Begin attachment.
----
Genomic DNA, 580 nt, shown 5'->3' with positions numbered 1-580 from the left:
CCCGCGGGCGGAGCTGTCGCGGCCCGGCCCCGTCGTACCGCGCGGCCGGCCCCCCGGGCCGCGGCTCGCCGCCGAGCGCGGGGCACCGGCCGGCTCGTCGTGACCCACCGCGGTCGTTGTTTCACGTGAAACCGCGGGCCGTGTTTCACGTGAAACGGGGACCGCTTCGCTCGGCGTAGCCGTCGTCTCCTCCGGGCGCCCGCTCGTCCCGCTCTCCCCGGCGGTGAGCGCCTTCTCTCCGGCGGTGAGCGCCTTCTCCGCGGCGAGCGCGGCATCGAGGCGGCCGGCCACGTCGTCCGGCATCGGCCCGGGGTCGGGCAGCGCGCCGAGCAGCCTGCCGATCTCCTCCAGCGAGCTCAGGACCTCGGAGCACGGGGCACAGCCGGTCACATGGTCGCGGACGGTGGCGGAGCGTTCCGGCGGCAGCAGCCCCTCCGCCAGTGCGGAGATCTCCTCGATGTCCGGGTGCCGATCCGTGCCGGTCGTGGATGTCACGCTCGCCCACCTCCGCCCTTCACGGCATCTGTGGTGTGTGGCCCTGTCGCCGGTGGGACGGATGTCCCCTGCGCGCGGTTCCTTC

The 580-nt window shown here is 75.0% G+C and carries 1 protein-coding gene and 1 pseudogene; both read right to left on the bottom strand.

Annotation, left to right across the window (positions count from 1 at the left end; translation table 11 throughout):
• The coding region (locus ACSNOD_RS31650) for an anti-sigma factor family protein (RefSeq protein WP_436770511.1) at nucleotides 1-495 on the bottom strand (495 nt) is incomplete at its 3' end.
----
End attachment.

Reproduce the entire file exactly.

Genomic DNA, 580 nt, shown 5'->3' with positions numbered 1-580 from the left:
CCCGCGGGCGGAGCTGTCGCGGCCCGGCCCCGTCGTACCGCGCGGCCGGCCCCCCGGGCCGCGGCTCGCCGCCGAGCGCGGGGCACCGGCCGGCTCGTCGTGACCCACCGCGGTCGTTGTTTCACGTGAAACCGCGGGCCGTGTTTCACGTGAAACGGGGACCGCTTCGCTCGGCGTAGCCGTCGTCTCCTCCGGGCGCCCGCTCGTCCCGCTCTCCCCGGCGGTGAGCGCCTTCTCTCCGGCGGTGAGCGCCTTCTCCGCGGCGAGCGCGGCATCGAGGCGGCCGGCCACGTCGTCCGGCATCGGCCCGGGGTCGGGCAGCGCGCCGAGCAGCCTGCCGATCTCCTCCAGCGAGCTCAGGACCTCGGAGCACGGGGCACAGCCGGTCACATGGTCGCGGACGGTGGCGGAGCGTTCCGGCGGCAGCAGCCCCTCCGCCAGTGCGGAGATCTCCTCGATGTCCGGGTGCCGATCCGTGCCGGTCGTGGATGTCACGCTCGCCCACCTCCGCCCTTCACGGCATCTGTGGTGTGTGGCCCTGTCGCCGGTGGGACGGATGTCCCCTGCGCGCGGTTCCTTC

The 580-nt window shown here is 75.0% G+C and carries 1 protein-coding gene and 1 pseudogene; both read right to left on the bottom strand.

Annotation, left to right across the window (positions count from 1 at the left end; translation table 11 throughout):
• The coding region (locus ACSNOD_RS31650) for an anti-sigma factor family protein (RefSeq protein WP_436770511.1) at nucleotides 1-495 on the bottom strand (495 nt) is incomplete at its 3' end.